WomenAware is WomenPower

VIOLENCE AGAINST WOMEN IS UNACCEPTABLE.

There is never an excuse for abuse!

Email: womenaware@bellnet.caPhone: 1-866-489-1110 | Registered Charity: 87017 2525 RROO1

Is it abuse?

ASSESSING

 

How to know when it's abusive?

Intimate partner violence and abuse is an abuse of power that includes a wide range of threats and acts:

www.rcmp.gc.ca www.rcmp-grc.gc.ca/cp-pc/spouse-epouse-abu-eng.htm

   

Physical abuse: 

Slapping, choking, or punching her. Using hands or objects as weapons. Threatening her with a knife or gun. Committing murder.

 

Sexual abuse: 

Using threats, intimidation, or physical force to force her into unwanted sexual acts.

 

Emotional or verbal abuse:  

Threatening to kill her (or to kill the children, other family members or pets), threatening to commit suicide, making humiliating or degrading comments about her body or behaviour, forcing her to commit degrading acts, isolating her from friends or family, confining her to the house, destroying her possessions, and other actions designed to demean her or to restrict her freedom and independence.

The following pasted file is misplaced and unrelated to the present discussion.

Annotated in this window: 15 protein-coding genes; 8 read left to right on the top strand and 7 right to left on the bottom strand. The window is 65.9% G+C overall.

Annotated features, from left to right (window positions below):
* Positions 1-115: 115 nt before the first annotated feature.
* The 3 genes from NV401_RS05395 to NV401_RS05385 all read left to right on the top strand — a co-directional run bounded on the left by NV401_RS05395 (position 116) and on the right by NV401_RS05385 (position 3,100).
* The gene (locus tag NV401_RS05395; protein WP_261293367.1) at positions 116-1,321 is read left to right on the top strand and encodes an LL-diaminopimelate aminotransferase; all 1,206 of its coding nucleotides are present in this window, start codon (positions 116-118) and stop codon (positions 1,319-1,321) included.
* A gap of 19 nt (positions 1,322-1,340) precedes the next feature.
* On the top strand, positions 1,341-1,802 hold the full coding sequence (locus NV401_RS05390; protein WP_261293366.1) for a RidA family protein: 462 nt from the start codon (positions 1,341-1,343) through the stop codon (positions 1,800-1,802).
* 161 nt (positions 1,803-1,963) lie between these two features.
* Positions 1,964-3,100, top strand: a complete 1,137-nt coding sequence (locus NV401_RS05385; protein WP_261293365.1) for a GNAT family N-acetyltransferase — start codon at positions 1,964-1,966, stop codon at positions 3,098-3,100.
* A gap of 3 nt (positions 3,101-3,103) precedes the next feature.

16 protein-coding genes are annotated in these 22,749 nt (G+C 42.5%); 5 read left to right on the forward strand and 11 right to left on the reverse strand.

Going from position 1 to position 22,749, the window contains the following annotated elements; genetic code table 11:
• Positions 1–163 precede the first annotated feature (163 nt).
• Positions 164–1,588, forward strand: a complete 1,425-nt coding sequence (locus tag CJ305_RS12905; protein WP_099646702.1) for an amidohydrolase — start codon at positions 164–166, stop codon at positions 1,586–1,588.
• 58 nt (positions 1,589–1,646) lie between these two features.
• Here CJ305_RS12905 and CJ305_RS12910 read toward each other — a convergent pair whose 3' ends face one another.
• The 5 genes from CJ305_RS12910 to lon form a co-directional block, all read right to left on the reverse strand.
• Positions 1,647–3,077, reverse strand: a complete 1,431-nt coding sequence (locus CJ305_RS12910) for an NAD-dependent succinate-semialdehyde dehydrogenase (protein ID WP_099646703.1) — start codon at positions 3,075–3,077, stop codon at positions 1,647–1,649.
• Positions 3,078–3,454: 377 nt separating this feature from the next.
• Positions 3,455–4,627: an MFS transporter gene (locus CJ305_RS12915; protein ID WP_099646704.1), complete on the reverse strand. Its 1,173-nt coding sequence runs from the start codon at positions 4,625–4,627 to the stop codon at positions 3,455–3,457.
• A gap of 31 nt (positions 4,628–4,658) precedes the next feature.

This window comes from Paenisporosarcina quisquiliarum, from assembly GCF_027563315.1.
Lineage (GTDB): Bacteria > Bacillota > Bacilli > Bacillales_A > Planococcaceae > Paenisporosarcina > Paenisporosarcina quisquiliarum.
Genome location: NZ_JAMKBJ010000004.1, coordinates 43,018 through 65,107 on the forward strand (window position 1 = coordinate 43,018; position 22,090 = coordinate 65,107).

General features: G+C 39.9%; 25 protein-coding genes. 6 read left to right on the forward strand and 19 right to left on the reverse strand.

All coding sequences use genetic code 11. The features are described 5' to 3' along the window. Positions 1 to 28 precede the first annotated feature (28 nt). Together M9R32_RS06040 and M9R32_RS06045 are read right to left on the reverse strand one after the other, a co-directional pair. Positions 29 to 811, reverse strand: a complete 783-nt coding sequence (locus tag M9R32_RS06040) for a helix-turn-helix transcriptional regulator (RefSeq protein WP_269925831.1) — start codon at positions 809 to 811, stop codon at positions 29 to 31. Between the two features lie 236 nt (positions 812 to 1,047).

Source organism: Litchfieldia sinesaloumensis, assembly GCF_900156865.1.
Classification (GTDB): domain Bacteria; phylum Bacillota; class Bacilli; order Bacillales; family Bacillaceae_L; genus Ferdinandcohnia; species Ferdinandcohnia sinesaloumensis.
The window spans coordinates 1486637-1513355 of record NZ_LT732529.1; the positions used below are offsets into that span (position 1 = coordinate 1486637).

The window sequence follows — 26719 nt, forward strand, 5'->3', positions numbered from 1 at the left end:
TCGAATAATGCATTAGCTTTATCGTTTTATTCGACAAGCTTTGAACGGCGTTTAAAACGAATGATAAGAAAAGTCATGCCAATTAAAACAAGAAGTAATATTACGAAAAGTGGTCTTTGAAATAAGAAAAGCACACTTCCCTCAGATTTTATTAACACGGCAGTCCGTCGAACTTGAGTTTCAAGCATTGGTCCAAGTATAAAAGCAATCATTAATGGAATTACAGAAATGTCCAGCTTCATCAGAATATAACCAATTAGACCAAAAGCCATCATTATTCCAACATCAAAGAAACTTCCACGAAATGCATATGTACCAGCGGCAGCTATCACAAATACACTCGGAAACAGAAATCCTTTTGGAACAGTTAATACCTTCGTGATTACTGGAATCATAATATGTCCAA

Financial abuse: 

Stealing or controlling her money or valuables (of particular concern to older women). Forcing her to work. Denying her the right to work.

 

Spiritual abuse: 

Using her religious or spiritual beliefs to manipulate, dominate, and control her.

Criminal harassment/stalking:

Following her or watching her in a persistent, malicious, and unwanted manner. Invading her privacy in a way that threatens her personal safety.

 

​To combat domestic violence, security expert Gavin de Becker has developed a potentially lifesaving tool called MOSAIC.

This online assessment is free and protects the user’s identity.

 

Anyone—the victim or concerned loved ones—can log onto the website and answer 46 questions to determine how much of a threat an abuser poses to an individual or family. MOSAIC expresses its results on a scale of 1 to 10, with 10 being the most likely to escalate—including homicide,” Gavin says.

 

The technology is based on similar programs used to protect congressmen and Supreme Court justices. “It takes the factors of a situation and breaks them down and then sees all these pieces of the puzzle and puts it back together in a way that, in a domestic violence situation, a woman can/may see the picture for the first time.”